refrain

verb
re·​frain | \ ri-ˈfrān \
refrained; refraining; refrains

Definition of refrain

 (Entry 1 of 2)

intransitive verb

: to keep oneself from doing, feeling, or indulging in something and especially from following a passing impulse refrained from having dessert

refrain

noun

Definition of refrain (Entry 2 of 2)

1 : a regularly recurring phrase or verse especially at the end of each stanza or division of a poem or song : chorus also : the musical setting of a refrain
2 : a comment or statement that is often repeated

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Other Words from refrain

Verb

refrainment \ ri-​ˈfrān-​mənt \ noun

Synonyms for refrain

Synonyms: Noun

burden, chorus

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Examples of refrain in a Sentence

Verb

I was going to make a joke but I refrained.

Noun

A common refrain among teachers these days is that the schools need more funding. I didn't know the verses of the song, so I only sang on the refrain.
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Recent Examples on the Web: Verb

European countries urged Israel last week to refrain from demolition and removal of the 180 or so residents. Majdi Mohammed, Fox News, "Israel removes protest shacks near embattled West Bank site," 13 Sep. 2018 Dimon, Buffett and BlackRock Inc.’s Laurence D. Fink urged companies in 2016 to refrain from short-term earnings forecasts in a letter and report with other financial industry executives. Bloomberg, latimes.com, "Buffett, Dimon make plea to halt quarterly guidance so management can think long-term," 7 June 2018 According to Urgenda, the legal group that organized the plaintiffs, this is the first case to use the law of torts—a legal duty to refrain from causing harm—and human rights law to bring a climate change suit against a country. Zoë Schlanger, Newsweek, "In Unprecedented Case, Dutch Court Sides With Climate Activists Who Sued Their Country for Emissions," 25 June 2015 That said, researchers also suggest that parents refrain from posting on their children's walls. Susan Dominus, Redbook, "Underage on Facebook," 4 Jan. 2012 Israel has refrained from taking sides in the Syrian civil war. Nataliya Vasilyeva, Fox News, "Russia blames Israel for shooting down of plane off Syria," 18 Sep. 2018 Presidents working in the aftermath of the inflation of the 1970s have generally refrained from commenting in public about the Fed’s management of the macroeconomy. Matthew Yglesias, Vox, "Trump says he’s “not thrilled” by Federal Reserve interest rate hikes," 19 July 2018 Kim has also refrained from criticizing the joint military exercises that began this week between South Korea and the United States, drills that historically have triggered threats from the North. Jim Michaels, USA TODAY, "Kim Jong Un likes K-pop music, banned in North Korea. That could be a diplomatic breakthrough.," 3 Apr. 2018 China’s largest news outlets have been ordered to refrain from reporting any material beyond official press releases related to trade talks in Beijing with the U.S., according to people familiar with the matter. Bloomberg.com, "China Orders Reporting Ban on Mnuchin-Led Trade Talks," 3 May 2018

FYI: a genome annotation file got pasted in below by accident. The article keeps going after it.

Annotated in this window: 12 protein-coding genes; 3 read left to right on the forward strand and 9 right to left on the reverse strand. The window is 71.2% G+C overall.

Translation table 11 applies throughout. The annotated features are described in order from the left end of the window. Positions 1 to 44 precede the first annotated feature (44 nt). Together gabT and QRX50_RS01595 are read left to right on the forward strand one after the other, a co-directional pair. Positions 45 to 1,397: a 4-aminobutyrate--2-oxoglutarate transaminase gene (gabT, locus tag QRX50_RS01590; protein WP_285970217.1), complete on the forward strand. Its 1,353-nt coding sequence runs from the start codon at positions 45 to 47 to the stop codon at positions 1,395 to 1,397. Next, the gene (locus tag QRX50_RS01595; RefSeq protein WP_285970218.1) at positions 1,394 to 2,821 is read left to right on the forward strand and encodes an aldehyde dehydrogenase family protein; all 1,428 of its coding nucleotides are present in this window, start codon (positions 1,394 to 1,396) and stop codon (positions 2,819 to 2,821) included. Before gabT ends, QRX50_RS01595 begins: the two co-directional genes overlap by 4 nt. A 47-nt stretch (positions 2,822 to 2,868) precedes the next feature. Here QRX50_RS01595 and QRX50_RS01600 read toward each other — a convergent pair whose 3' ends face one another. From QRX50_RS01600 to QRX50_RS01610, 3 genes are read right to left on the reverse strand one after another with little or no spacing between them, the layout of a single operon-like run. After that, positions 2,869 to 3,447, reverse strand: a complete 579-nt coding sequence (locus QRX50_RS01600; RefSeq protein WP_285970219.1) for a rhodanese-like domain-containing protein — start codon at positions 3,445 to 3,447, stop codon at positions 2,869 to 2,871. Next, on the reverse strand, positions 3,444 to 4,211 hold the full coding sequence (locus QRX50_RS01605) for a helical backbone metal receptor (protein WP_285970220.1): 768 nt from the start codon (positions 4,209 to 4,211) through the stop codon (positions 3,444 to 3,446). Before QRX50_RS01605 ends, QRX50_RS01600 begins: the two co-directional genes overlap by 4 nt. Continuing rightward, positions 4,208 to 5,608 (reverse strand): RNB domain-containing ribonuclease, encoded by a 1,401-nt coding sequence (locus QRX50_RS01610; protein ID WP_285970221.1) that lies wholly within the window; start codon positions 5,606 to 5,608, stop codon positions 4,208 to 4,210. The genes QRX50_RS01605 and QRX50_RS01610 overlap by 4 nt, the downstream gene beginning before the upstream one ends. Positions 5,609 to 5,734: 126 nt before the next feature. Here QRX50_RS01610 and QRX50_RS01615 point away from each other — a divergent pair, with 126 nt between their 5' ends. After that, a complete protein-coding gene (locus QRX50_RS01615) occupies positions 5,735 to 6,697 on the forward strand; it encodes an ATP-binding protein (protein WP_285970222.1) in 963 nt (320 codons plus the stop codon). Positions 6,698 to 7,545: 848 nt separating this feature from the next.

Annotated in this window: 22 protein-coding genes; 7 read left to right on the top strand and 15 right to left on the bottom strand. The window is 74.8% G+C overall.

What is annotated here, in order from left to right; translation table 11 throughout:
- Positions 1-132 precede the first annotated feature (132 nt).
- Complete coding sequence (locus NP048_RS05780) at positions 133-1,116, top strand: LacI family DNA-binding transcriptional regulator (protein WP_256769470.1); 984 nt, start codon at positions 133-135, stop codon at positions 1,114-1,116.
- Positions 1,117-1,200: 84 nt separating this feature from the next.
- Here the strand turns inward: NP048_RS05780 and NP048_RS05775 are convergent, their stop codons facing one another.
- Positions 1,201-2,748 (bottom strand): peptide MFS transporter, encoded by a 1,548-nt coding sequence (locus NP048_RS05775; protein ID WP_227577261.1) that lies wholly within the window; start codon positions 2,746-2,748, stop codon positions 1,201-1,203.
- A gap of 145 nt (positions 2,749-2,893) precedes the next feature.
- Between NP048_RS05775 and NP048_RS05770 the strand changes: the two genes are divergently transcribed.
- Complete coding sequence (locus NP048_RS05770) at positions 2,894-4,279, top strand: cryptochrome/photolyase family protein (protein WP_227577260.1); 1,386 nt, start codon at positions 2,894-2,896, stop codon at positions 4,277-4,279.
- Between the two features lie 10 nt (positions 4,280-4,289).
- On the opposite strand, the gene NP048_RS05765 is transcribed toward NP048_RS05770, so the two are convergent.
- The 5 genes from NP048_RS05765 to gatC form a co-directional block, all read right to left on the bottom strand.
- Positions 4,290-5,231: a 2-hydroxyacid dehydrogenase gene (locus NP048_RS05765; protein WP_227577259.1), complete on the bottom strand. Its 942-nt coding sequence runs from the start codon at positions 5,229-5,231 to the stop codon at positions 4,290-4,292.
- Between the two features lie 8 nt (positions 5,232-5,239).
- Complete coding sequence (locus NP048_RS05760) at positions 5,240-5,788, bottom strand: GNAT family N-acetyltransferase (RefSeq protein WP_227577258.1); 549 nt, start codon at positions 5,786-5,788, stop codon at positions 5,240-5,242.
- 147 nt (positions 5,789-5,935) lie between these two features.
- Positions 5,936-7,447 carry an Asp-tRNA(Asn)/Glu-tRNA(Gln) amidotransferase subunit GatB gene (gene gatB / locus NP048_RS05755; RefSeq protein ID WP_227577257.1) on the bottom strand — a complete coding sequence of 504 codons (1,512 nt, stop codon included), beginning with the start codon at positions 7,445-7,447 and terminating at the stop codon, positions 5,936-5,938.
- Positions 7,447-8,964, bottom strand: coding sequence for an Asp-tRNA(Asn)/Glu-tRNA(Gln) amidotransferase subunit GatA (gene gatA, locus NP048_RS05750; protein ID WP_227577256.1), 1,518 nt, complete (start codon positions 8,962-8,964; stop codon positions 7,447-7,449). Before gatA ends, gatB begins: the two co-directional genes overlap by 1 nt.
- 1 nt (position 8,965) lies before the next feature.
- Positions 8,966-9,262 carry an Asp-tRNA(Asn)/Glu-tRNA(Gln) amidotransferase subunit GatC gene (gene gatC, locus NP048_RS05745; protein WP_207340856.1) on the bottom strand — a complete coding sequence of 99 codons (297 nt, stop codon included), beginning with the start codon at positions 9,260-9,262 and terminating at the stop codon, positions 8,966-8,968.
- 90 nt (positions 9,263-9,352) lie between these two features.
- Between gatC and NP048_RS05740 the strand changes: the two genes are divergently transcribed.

Recent Examples on the Web: Noun